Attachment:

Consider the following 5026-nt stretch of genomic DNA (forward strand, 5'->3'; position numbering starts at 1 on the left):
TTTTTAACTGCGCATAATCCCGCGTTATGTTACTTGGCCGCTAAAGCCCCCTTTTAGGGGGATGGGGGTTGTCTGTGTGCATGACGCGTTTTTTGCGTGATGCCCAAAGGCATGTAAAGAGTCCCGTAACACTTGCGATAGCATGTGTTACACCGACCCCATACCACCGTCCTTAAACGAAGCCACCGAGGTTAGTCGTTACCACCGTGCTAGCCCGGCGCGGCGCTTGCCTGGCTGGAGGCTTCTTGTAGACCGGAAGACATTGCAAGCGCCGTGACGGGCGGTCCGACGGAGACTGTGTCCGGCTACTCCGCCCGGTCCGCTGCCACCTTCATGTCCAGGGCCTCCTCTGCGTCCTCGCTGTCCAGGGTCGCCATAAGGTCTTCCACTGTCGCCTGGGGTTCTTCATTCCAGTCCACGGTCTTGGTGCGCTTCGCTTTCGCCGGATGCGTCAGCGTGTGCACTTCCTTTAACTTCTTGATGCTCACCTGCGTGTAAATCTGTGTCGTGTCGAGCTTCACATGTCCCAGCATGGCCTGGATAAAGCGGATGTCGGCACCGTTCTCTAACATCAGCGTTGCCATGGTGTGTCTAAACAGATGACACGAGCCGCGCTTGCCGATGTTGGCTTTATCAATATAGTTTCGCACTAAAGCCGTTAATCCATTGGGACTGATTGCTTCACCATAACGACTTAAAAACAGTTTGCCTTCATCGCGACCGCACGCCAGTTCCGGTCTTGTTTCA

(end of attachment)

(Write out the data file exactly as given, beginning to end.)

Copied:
Consider the following 5026-nt stretch of genomic DNA (forward strand, 5'->3'; position numbering starts at 1 on the left):
TTTTTAACTGCGCATAATCCCGCGTTATGTTACTTGGCCGCTAAAGCCCCCTTTTAGGGGGATGGGGGTTGTCTGTGTGCATGACGCGTTTTTTGCGTGATGCCCAAAGGCATGTAAAGAGTCCCGTAACACTTGCGATAGCATGTGTTACACCGACCCCATACCACCGTCCTTAAACGAAGCCACCGAGGTTAGTCGTTACCACCGTGCTAGCCCGGCGCGGCGCTTGCCTGGCTGGAGGCTTCTTGTAGACCGGAAGACATTGCAAGCGCCGTGACGGGCGGTCCGACGGAGACTGTGTCCGGCTACTCCGCCCGGTCCGCTGCCACCTTCATGTCCAGGGCCTCCTCTGCGTCCTCGCTGTCCAGGGTCGCCATAAGGTCTTCCACTGTCGCCTGGGGTTCTTCATTCCAGTCCACGGTCTTGGTGCGCTTCGCTTTCGCCGGATGCGTCAGCGTGTGCACTTCCTTTAACTTCTTGATGCTCACCTGCGTGTAAATCTGTGTCGTGTCGAGCTTCACATGTCCCAGCATGGCCTGGATAAAGCGGATGTCGGCACCGTTCTCTAACATCAGCGTTGCCATGGTGTGTCTAAACAGATGACACGAGCCGCGCTTGCCGATGTTGGCTTTATCAATATAGTTTCGCACTAAAGCCGTTAATCCATTGGGACTGATTGCTTCACCATAACGACTTAAAAACAGTTTGCCTTCATCGCGACCGCACGCCAGTTCCGGTCTTGTTTCA